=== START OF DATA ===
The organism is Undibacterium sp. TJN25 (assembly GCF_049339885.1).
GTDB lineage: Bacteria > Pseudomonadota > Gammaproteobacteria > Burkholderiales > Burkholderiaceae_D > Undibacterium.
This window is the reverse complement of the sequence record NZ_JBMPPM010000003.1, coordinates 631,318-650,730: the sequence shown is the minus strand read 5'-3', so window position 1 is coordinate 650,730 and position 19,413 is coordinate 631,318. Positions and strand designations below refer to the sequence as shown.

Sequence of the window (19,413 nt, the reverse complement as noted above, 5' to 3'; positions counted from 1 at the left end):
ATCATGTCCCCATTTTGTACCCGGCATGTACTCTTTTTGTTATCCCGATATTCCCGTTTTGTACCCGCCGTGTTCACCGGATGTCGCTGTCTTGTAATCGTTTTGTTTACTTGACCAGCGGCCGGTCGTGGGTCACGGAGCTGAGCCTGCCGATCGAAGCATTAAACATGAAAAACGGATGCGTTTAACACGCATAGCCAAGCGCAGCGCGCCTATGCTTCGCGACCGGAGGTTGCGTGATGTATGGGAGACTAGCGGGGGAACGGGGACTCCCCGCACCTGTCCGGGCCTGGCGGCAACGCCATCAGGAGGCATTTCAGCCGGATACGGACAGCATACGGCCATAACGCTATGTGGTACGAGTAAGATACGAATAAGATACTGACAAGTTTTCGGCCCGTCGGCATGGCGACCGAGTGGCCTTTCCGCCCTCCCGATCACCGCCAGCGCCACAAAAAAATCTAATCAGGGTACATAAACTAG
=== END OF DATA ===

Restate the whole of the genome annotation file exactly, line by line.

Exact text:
The organism is Undibacterium sp. TJN25 (assembly GCF_049339885.1).
GTDB lineage: Bacteria > Pseudomonadota > Gammaproteobacteria > Burkholderiales > Burkholderiaceae_D > Undibacterium.
This window is the reverse complement of the sequence record NZ_JBMPPM010000003.1, coordinates 631,318-650,730: the sequence shown is the minus strand read 5'-3', so window position 1 is coordinate 650,730 and position 19,413 is coordinate 631,318. Positions and strand designations below refer to the sequence as shown.

Sequence of the window (19,413 nt, the reverse complement as noted above, 5' to 3'; positions counted from 1 at the left end):
ATCATGTCCCCATTTTGTACCCGGCATGTACTCTTTTTGTTATCCCGATATTCCCGTTTTGTACCCGCCGTGTTCACCGGATGTCGCTGTCTTGTAATCGTTTTGTTTACTTGACCAGCGGCCGGTCGTGGGTCACGGAGCTGAGCCTGCCGATCGAAGCATTAAACATGAAAAACGGATGCGTTTAACACGCATAGCCAAGCGCAGCGCGCCTATGCTTCGCGACCGGAGGTTGCGTGATGTATGGGAGACTAGCGGGGGAACGGGGACTCCCCGCACCTGTCCGGGCCTGGCGGCAACGCCATCAGGAGGCATTTCAGCCGGATACGGACAGCATACGGCCATAACGCTATGTGGTACGAGTAAGATACGAATAAGATACTGACAAGTTTTCGGCCCGTCGGCATGGCGACCGAGTGGCCTTTCCGCCCTCCCGATCACCGCCAGCGCCACAAAAAAATCTAATCAGGGTACATAAACTAG